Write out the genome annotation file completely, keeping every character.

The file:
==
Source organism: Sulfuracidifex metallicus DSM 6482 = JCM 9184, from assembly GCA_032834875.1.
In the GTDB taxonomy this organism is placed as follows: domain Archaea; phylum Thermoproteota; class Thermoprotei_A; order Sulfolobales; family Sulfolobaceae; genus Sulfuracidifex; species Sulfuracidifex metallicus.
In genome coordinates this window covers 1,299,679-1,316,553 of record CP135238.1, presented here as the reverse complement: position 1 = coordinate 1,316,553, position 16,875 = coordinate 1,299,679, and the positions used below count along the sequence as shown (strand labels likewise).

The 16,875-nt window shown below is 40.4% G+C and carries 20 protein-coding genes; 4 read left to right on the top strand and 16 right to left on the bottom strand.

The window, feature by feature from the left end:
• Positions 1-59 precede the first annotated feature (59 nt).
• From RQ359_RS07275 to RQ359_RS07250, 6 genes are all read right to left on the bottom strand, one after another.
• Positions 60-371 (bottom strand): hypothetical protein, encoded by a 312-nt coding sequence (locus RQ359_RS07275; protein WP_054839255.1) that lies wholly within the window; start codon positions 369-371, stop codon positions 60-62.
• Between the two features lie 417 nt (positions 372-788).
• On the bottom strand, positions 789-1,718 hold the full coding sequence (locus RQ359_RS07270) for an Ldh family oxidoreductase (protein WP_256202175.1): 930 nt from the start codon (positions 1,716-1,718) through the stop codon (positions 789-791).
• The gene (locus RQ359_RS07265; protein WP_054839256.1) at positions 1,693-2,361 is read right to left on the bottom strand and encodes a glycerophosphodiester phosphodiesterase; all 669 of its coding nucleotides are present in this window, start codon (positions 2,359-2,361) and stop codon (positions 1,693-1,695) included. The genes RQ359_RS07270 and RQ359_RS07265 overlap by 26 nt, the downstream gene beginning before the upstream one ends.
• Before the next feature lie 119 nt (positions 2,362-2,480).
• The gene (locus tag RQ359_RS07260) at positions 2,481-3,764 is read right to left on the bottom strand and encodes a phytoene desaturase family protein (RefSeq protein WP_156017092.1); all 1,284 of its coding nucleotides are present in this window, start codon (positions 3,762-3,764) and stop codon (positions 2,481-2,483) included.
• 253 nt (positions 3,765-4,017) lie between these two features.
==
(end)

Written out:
Source organism: Sulfuracidifex metallicus DSM 6482 = JCM 9184, from assembly GCA_032834875.1.
In the GTDB taxonomy this organism is placed as follows: domain Archaea; phylum Thermoproteota; class Thermoprotei_A; order Sulfolobales; family Sulfolobaceae; genus Sulfuracidifex; species Sulfuracidifex metallicus.
In genome coordinates this window covers 1,299,679-1,316,553 of record CP135238.1, presented here as the reverse complement: position 1 = coordinate 1,316,553, position 16,875 = coordinate 1,299,679, and the positions used below count along the sequence as shown (strand labels likewise).

The 16,875-nt window shown below is 40.4% G+C and carries 20 protein-coding genes; 4 read left to right on the top strand and 16 right to left on the bottom strand.

The window, feature by feature from the left end:
• Positions 1-59 precede the first annotated feature (59 nt).
• From RQ359_RS07275 to RQ359_RS07250, 6 genes are all read right to left on the bottom strand, one after another.
• Positions 60-371 (bottom strand): hypothetical protein, encoded by a 312-nt coding sequence (locus RQ359_RS07275; protein WP_054839255.1) that lies wholly within the window; start codon positions 369-371, stop codon positions 60-62.
• Between the two features lie 417 nt (positions 372-788).
• On the bottom strand, positions 789-1,718 hold the full coding sequence (locus RQ359_RS07270) for an Ldh family oxidoreductase (protein WP_256202175.1): 930 nt from the start codon (positions 1,716-1,718) through the stop codon (positions 789-791).
• The gene (locus RQ359_RS07265; protein WP_054839256.1) at positions 1,693-2,361 is read right to left on the bottom strand and encodes a glycerophosphodiester phosphodiesterase; all 669 of its coding nucleotides are present in this window, start codon (positions 2,359-2,361) and stop codon (positions 1,693-1,695) included. The genes RQ359_RS07270 and RQ359_RS07265 overlap by 26 nt, the downstream gene beginning before the upstream one ends.
• Before the next feature lie 119 nt (positions 2,362-2,480).
• The gene (locus tag RQ359_RS07260) at positions 2,481-3,764 is read right to left on the bottom strand and encodes a phytoene desaturase family protein (RefSeq protein WP_156017092.1); all 1,284 of its coding nucleotides are present in this window, start codon (positions 3,762-3,764) and stop codon (positions 2,481-2,483) included.
• 253 nt (positions 3,765-4,017) lie between these two features.